Throughout the war in eastern Ukraine, pro-Russian militants and Ukrainian forces have accused one another of carrying out extrajudicial killings and other grave human-rights abuses. A new report is bringing a measure of clarity and fact-finding to these explosive claims and indicates that both sides are responsible for atrocities.
Khmer Rouge second-in-command Nuon Chea and Khieu Samphan, the head of state of the former communist regime, already have been convicted of crimes against humanity, including ordering or allowing the forced relocation of much of the Cambodian population and a slew of summary executions. But on Friday, the pair that helped run a regime under which 1.7 million people died in the 1970s returned to the courtroom to face genocide charges.
More than six months after the highly publicized kidnapping of 276 schoolgirls by Boko Haram in Chibok in northeastern Nigeria, a newly reached cease-fire deal between the Nigerian government and the terrorist group will return the girls to their families, a spokesman for the Nigerian government announced Friday.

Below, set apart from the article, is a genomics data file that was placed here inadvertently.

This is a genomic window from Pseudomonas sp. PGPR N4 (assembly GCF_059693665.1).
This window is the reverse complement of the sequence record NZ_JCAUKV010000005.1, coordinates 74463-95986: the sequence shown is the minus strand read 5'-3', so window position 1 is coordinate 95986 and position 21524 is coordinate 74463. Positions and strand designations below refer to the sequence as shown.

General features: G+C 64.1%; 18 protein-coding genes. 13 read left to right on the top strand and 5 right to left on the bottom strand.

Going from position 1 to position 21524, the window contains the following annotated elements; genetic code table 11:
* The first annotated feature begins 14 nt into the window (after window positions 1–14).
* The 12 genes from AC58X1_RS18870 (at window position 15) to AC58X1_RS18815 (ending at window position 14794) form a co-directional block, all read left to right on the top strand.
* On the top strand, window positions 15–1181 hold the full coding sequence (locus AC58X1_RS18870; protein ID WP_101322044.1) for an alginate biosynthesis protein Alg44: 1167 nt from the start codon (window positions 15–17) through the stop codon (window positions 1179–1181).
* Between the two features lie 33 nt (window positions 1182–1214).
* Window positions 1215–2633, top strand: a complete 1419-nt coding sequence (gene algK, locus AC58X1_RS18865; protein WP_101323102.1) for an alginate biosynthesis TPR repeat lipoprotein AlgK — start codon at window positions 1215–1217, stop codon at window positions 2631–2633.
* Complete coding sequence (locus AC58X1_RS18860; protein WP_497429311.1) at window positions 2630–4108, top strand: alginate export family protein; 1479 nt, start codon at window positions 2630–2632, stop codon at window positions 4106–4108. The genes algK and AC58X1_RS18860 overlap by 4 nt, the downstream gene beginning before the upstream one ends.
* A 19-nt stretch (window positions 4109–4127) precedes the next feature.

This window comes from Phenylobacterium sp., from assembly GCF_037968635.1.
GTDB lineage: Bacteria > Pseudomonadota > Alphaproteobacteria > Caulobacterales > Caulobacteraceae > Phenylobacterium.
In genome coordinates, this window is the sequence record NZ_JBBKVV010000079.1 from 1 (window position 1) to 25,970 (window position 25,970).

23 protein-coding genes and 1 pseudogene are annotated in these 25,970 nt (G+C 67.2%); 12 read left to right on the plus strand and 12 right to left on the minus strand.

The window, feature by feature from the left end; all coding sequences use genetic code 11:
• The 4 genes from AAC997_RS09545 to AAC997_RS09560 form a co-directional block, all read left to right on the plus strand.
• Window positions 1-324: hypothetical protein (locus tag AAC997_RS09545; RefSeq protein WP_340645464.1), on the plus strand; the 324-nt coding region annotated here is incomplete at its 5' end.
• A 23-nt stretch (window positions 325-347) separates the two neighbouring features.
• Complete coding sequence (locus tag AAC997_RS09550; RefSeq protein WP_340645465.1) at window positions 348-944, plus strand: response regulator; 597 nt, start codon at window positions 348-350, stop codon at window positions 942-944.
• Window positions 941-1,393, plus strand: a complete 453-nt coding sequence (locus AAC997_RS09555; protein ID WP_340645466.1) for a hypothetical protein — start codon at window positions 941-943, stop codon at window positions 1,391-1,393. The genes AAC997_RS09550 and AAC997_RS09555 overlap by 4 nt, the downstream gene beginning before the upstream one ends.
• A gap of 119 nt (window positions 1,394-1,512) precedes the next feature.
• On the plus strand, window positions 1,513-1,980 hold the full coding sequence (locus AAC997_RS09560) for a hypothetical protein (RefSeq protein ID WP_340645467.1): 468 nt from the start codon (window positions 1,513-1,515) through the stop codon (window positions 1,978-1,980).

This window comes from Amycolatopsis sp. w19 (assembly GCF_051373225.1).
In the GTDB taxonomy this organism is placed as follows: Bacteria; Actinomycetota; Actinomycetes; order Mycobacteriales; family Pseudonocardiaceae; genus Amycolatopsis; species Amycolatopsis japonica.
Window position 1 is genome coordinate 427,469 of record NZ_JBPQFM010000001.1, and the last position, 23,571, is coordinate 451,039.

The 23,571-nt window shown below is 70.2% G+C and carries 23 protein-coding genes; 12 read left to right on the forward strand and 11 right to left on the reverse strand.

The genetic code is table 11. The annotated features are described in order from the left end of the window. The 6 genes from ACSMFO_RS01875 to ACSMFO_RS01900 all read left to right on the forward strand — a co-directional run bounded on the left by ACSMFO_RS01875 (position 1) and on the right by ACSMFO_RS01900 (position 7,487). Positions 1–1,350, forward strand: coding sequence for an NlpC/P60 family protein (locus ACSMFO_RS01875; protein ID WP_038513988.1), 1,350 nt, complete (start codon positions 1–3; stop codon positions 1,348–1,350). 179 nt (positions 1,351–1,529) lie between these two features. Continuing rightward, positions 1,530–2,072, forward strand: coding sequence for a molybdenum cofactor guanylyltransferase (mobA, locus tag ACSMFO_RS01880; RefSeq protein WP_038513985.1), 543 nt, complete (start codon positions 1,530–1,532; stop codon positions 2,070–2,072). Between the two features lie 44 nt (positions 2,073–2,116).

Surely this is a metaphor for something. Secretary of State John Kerry, in Vienna for talks aimed at ending the standoff over Iran's nuclear program, was forced to fly commercial back to Washington after his Air Force jet was grounded because of a problem with its fuel tank.
When a Syrian army photographer code-named Caesar defected from Syria in 2013, he risked his life to sneak out thumb drives containing more than 50,000 photos that documented atrocities carried out by Bashar al-Assad's regime before and during the Syrian civil war.